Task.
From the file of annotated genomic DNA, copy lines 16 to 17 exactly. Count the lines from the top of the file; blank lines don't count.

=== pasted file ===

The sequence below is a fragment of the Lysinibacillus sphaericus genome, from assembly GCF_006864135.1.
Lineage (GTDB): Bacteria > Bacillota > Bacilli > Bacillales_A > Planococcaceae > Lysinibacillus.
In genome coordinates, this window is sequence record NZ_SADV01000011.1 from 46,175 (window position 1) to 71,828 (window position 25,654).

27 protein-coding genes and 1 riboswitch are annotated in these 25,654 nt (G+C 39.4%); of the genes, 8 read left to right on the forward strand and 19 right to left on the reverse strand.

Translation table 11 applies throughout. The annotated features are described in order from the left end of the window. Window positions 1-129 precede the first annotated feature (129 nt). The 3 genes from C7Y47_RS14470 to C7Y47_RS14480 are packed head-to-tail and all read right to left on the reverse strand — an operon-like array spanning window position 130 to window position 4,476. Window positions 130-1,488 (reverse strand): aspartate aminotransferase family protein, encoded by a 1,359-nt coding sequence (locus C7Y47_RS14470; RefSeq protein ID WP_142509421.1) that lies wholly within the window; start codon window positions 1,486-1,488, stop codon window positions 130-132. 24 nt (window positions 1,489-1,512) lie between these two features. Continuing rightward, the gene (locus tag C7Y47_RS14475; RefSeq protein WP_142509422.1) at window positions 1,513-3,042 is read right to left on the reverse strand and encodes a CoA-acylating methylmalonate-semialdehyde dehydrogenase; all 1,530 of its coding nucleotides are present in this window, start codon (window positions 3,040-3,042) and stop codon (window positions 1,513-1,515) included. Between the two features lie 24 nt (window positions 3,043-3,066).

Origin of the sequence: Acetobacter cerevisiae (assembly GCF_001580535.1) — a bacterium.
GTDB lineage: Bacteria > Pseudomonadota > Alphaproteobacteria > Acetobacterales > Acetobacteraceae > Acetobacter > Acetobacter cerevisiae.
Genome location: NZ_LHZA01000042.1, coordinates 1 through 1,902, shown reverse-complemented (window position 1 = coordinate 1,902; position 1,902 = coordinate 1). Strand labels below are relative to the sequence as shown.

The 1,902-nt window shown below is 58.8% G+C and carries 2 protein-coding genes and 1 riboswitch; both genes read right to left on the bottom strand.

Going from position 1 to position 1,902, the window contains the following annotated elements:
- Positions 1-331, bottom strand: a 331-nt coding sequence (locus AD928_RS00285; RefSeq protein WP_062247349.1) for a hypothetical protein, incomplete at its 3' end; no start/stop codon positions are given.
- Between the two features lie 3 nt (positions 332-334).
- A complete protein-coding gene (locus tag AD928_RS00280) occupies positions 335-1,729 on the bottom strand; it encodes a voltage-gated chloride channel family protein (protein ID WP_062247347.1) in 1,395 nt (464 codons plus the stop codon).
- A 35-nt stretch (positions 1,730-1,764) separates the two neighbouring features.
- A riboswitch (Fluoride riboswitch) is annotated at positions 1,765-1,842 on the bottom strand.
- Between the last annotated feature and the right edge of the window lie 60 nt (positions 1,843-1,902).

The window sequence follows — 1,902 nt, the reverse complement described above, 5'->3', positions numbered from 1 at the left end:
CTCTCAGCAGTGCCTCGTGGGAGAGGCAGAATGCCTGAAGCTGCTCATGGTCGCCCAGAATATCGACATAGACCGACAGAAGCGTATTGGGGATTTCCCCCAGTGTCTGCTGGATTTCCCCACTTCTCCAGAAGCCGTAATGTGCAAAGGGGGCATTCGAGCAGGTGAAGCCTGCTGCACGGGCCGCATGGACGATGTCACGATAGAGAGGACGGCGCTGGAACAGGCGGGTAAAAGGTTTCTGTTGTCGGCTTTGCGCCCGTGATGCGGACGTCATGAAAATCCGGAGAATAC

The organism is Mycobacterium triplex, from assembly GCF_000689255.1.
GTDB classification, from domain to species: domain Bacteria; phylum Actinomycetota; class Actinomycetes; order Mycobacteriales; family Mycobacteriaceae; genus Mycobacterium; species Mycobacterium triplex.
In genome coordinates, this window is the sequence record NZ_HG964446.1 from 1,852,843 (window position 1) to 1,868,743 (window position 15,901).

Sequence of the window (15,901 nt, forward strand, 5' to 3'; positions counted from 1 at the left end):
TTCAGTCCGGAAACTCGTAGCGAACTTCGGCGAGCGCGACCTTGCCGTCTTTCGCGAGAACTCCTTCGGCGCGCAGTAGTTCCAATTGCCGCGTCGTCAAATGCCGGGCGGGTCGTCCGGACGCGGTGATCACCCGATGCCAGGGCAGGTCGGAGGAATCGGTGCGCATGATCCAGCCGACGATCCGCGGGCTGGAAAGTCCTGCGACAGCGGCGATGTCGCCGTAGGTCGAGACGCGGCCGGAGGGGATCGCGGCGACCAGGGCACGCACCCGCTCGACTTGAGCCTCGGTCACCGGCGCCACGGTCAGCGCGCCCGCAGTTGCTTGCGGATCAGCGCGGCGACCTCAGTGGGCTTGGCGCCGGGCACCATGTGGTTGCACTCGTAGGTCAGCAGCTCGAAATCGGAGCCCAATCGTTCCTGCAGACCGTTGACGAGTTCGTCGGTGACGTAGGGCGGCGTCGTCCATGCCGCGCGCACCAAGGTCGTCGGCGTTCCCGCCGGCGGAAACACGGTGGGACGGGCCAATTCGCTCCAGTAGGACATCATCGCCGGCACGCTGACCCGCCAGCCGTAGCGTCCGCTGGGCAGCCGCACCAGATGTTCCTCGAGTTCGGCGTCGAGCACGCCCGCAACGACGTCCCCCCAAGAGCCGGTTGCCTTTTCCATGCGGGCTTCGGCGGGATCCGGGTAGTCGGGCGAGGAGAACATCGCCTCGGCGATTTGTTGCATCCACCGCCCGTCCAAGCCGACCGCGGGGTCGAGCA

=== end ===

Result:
- Between the last annotated feature and the right edge of the window lie 60 nt (positions 1,843-1,902).

The window sequence follows — 1,902 nt, the reverse complement described above, 5'->3', positions numbered from 1 at the left end: